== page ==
- Length 2 year full-time
- Minimum 96 Units
- Academic plan VLING
- CRICOS code 082302G
Field of Education
- Academic contact
The Master of General and Applied Linguistics (Advanced) requires completion of 96 units, which must consist of:
A minimum of 18 units from completion of courses from the following list:
HUMN6001 Digital Humanities: Theories and Projects
LING6001 Introduction to the Study of Language
LING6002 Language and Society
LING6009 Field Methods
LING6020 The Structure of English
LING6311 Language and Social Interaction
LING6509 Research Design in (Applied) Linguistics
LING6525 Special Topics in Linguistics
LING8001 Graduate Reading Course (Linguistics)
LING8003 Readings in Applied Linguistics
LING8009 Topics in Applied Linguistics A: Language Learning and Education
LING8010 Topics in Language, Text and Discourse
LING8011 Applied Linguistics Research and Writing A
LING8012 Applied Linguistics Research and Writing B
LING8026 Understanding Qualitative Research & Writing in Language Studies
A minimum of 24 units from completion of courses from the following list:
ASIA6001 Language in Asia
ASIA6101 Language in Asia (L)
LANG6103 Acquiring Pragmatics of a Second Language
LING6003 Introduction to Syntax
LING6005 Language Change and Linguistic Reconstruction
LING6010 Sounds of the World's Languages: Phonetics and Phonology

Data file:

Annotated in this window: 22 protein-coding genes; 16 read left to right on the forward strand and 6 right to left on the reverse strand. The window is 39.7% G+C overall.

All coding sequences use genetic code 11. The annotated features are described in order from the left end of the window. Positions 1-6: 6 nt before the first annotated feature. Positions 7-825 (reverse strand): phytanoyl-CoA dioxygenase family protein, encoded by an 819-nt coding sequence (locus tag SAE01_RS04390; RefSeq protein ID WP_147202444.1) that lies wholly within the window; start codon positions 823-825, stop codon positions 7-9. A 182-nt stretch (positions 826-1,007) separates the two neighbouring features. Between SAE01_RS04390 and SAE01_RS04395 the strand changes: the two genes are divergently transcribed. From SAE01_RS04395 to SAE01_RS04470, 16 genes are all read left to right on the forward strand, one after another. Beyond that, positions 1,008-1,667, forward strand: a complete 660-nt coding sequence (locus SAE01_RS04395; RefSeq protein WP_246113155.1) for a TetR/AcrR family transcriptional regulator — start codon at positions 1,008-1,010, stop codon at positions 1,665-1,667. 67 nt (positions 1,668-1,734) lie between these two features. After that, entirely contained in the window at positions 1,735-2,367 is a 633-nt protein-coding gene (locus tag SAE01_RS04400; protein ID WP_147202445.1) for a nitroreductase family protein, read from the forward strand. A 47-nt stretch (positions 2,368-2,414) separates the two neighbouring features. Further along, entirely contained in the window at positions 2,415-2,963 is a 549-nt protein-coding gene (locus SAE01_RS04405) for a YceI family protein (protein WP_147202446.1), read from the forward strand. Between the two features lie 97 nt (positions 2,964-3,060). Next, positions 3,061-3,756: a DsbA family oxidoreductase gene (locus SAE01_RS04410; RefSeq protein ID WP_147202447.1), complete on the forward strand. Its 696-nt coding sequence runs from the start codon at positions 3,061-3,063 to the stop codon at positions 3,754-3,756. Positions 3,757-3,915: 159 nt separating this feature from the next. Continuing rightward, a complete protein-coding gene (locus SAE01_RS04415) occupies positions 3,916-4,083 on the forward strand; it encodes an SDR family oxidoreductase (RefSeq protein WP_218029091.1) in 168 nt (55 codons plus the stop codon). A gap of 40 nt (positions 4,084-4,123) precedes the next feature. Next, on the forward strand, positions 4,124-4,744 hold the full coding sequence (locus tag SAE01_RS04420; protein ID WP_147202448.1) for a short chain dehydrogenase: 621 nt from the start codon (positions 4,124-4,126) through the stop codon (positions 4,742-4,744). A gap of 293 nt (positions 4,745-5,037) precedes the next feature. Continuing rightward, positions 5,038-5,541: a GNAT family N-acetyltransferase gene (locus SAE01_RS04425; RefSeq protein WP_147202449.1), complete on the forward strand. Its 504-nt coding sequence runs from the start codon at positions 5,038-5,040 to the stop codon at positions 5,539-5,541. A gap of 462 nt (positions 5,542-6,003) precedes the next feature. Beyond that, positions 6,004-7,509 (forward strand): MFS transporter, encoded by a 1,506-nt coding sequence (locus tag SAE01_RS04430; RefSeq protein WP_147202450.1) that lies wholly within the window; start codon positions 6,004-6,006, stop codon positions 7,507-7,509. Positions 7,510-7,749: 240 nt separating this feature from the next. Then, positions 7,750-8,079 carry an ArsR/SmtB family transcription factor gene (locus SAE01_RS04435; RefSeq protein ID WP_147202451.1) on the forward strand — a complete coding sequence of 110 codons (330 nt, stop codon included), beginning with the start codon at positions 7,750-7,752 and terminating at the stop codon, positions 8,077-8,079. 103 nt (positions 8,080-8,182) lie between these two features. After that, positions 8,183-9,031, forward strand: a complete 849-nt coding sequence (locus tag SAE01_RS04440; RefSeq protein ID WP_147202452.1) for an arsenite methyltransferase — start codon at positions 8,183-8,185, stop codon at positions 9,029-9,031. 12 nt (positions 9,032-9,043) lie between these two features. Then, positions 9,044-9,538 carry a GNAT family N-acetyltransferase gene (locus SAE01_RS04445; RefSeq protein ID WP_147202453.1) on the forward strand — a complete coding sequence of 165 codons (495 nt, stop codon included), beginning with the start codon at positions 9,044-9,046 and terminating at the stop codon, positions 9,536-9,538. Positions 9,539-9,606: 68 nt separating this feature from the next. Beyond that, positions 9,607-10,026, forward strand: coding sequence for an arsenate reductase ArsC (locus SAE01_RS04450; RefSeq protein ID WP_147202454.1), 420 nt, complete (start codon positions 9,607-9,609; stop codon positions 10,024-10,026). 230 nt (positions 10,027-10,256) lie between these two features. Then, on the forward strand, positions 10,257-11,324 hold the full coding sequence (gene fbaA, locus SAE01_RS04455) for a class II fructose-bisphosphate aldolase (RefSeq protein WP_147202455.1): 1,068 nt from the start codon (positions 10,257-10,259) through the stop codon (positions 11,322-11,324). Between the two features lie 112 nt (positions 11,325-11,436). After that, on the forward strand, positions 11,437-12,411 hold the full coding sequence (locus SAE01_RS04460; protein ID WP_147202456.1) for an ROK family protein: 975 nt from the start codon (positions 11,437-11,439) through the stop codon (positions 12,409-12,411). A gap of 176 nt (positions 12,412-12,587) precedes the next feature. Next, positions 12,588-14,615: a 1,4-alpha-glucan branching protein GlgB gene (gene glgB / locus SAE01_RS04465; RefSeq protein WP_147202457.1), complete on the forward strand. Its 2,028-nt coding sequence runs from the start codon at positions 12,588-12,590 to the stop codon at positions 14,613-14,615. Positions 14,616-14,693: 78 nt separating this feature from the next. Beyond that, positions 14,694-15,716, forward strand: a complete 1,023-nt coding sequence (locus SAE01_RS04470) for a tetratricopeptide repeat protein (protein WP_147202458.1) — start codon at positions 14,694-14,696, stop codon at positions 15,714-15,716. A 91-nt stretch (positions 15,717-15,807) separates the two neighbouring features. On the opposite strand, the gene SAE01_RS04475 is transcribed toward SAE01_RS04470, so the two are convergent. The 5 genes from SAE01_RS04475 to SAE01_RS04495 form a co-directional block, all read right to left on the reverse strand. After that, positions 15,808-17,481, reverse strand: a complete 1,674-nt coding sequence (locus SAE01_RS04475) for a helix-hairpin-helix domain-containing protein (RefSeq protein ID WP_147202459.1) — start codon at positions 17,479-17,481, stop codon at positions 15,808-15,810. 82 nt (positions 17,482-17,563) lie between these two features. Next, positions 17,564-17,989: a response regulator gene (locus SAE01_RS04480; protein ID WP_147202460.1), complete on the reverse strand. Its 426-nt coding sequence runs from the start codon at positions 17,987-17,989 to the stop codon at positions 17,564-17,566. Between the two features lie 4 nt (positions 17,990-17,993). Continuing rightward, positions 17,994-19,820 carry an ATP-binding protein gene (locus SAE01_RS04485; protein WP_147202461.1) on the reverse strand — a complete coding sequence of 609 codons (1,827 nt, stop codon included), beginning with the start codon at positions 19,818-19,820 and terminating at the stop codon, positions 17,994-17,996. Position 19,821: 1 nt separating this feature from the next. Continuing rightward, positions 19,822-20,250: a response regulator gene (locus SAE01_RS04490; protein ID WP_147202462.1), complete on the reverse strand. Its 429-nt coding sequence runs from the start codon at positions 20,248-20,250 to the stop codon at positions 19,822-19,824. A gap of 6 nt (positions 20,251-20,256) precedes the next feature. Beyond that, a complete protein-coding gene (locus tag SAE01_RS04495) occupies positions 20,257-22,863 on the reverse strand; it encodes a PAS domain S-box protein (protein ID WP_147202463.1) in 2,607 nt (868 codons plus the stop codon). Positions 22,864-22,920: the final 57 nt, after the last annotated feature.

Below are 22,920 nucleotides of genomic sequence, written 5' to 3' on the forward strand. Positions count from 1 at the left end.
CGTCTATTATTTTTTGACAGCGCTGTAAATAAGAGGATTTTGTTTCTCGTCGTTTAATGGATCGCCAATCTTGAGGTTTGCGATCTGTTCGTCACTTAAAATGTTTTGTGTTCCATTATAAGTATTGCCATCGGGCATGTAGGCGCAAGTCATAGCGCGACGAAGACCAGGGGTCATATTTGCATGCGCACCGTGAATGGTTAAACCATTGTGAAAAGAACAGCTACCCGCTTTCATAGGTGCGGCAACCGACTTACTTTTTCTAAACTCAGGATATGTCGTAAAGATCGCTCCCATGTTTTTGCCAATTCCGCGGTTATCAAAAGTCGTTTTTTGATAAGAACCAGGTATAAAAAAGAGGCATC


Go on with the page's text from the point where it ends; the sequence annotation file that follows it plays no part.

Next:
LING6013 Teaching Languages
LING6015 Language, Culture and Translation
LING6016 Language in Indigenous Australian Society
LING6017 Chinese Linguistics
LING6018 Languages in Contact
LING6019 Phonological Analysis
LING6021 Cross Cultural Communication
LING6022 Language Policy and Language Politics
LING6023 Dictionaries and Dictionary-Making
LING6026 Syntactic Theory
LING6029 Assessing Language
LING6101 Second Language Acquisition
LING6103 Language Power and Identity
LING6105 Language and the law: introduction to forensic linguistics
LING6508 Study of a Language Family
LING6521 Child Language Acquisition
LING6522 Seminar on Semantics
LING6529 The History of the English Language
LING8025 Tools and Resources for Language Analysis
PASI6010 Talking the Pacific: Melanesian pidgins and creoles in social context
PASI6020 An introduction to Languages of the Pacific
A maximum of 30 units from completion of courses from any of the following specialisations:
24 units from completion of THES8102 Thesis
Unless otherwise stated, a course used to satisfy the requirements of one list may not be double counted towards satisfying the requirements of another list.
By transfer from the Master of General and Applied Linguistics, with a weighted average mark of at least 70% in the first 72 units of course work attempted as well as the approval of an identified supervisor for the research project/thesis.
If the total number of units attempted exceeds 72 in the same teaching period in which the 72nd unit is attempted, exactly 72 units will be used in the calculation of the weighted average mark with units from the course with the highest mark applied first followed by further units from courses in descending order of marks.
Students will be awarded up to 72 units of course credit for completed courses listed in this Masters (Advanced) degree.
All applicants must meet the University’s English Language Admission Requirements for Students
Applied Linguistics, Audiology, Communication Studies, International Communication Studies, Languages, Language Teaching, Lexicography, Linguistics, Speech Pathology, TESOL from an Australian tertiary institution or its international equivalent, Translating/Interpreting